Tuesday, January 31, 2012

Kitchen Tip: Boiling Water for Pasta/Potatoes/Etc.

While browsing Pinterest as I too often do, I came across a tip I thought seemed a bit ridiculous...

Use a wooden spoon to prevent water from boiling over while preparing pasta, potatoes, etc.

Unfortunately, now I am unable to find the link which lead to this tip, but here's the thing, it works! It was absolutely amazing and embarassingly freeing. Rather than keep an eye on my boiling pot of water I just did the dishes and played with Lady until I figured the pasta was ready. Fabulous! Definitely worth investing in a wooden spoon if you don't already have one! (Or you can try sticking a metal spoon over the pot or in the pot, however be careful touching a metal spoon that's been in or near boiling water...and I only assume that a metal spoon would because of folks discussing the subject at AnswersYahoo - take it for what it's worth)

Omelet Kimbap

Days of deskwarming in a Korean public school generally leave the foreign English teacher with a few lunch time options:
  1. Order in with other teacher's/vice principal...if you can find them.
  2. Leave for an hour and find a Kim-bap restaurant or other solo-dining option.
  3. Pack your own lunch.
Option 1 and 2 can be great for a couple days or so but quickly begin to drain the wallet, and when you realize one day, while your waiting for some sweet Korean lady to hand over your Kimbap, that you could have made your own with ingredients in your house, you suddenly lean toward option 3.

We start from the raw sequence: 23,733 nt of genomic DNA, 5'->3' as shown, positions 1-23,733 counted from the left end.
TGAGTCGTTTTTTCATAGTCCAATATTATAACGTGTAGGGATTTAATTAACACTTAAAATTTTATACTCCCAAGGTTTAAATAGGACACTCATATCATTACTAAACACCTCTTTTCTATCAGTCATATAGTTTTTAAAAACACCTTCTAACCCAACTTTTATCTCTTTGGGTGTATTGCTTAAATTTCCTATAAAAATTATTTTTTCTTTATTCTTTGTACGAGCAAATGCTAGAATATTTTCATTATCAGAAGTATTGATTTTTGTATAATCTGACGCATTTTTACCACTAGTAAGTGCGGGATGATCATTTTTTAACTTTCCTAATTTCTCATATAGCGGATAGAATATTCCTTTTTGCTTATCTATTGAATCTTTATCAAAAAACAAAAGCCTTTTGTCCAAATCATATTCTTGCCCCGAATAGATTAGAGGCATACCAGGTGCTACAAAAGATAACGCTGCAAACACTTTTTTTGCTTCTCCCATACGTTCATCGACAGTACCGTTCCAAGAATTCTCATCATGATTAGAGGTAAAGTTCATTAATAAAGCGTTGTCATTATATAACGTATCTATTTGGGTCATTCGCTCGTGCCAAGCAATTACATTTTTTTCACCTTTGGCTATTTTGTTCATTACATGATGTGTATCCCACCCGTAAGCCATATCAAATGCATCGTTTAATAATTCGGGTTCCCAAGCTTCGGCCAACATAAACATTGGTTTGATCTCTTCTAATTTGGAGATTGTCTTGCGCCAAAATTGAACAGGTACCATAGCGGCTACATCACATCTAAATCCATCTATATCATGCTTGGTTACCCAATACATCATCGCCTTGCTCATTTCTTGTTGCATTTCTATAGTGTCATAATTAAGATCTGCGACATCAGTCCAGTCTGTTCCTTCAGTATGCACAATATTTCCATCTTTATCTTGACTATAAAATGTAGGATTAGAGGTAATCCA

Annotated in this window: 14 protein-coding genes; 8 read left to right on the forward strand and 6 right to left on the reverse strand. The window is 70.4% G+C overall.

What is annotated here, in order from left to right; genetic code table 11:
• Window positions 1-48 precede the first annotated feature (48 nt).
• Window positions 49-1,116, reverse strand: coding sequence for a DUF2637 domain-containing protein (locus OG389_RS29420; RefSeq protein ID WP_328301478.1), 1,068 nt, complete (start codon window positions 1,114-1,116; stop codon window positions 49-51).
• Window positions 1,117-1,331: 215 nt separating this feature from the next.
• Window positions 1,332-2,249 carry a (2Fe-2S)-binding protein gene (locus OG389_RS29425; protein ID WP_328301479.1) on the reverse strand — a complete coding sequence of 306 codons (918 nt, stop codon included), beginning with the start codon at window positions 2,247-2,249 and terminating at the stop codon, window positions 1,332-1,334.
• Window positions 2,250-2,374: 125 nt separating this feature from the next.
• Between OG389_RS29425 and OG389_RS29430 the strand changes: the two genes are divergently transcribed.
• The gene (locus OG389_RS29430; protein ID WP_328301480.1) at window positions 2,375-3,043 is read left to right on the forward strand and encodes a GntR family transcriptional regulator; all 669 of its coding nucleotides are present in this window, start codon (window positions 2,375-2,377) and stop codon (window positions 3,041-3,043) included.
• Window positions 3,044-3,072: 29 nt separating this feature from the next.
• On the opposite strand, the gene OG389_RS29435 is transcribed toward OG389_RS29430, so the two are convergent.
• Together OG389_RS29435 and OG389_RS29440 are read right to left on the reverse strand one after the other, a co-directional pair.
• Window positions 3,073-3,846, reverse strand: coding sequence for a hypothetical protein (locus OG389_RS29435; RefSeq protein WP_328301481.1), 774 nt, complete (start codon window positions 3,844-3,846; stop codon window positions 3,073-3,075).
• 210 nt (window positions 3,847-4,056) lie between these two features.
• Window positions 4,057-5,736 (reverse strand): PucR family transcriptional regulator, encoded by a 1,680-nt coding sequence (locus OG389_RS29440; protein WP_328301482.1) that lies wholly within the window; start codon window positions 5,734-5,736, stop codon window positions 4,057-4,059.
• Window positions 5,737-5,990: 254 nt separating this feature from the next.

So, remembering my success with Kimbap in a pinch, I threw some rice in the rice cooker before hopping in the shower.  When the rice was cooked I added directly to the rice cooker container some mayonaise, sesame oil, salt and pepper and mixed it all up.  Set out a sheet of seaweed, spread on some rice and then whisk up an egg and pour it into a lightly greased fry pan.  Next lay the egg out on the rice sprinkle on some cheese and green onions, rolled the sucker up, made a few slices and lunch was ready for the day!

Cheesy Slow-Cooker Potato Soup


I love potato soup. I love comfort food. I love the slow-cooker.


Into a slowcooker throw: 8 cups peeled and diced potatoes (between 6 and 10 potatoes depending on size, Korean potatoes are generally quite small), one Onion chopped, 3-4 minced garlic cloves, equal parts water/broth and milk (you want the potatoes and onions to be covered, so the exact amount can be tricky to calculate). Cook on high for 5-6 hours.  Add to broth your choice of thickening agent (flour + water or more effective, cornstarch + water) and cook on low 3 hours.  During the last hour of cooking add additional milk if necessary for consistency and 1-2 cups grated cheddar (or your choice) of cheese and 2 Tbsp. dried Parsley, season with Salt and Pepper. During the last hour, cook up some bacon until crispy and slice some green onions to use as garnish, serve and devour.

Friday, January 20, 2012

Peanut Butter Spent Grain Cookies


When I made these chocolate-chip and pumpkin spent grain cookies, I considered that I would soon experiment with making them into an all peanut butter cookie using only spent grain rather than a mix of spent grain and oatmeal. 

Well dear readers, I have made a Spent Grain Peanut Butter Cookie and it was fantastic! (If not entirely overloaded with fiber ^.~)

As should be expected, I'm loving these grains and the way they are motivating me to continue creating and experimenting in the kitchen, especially in the baking department. There is something entirely satisfying about creating your own cookie recipe, empowering really, but maybe that's just me...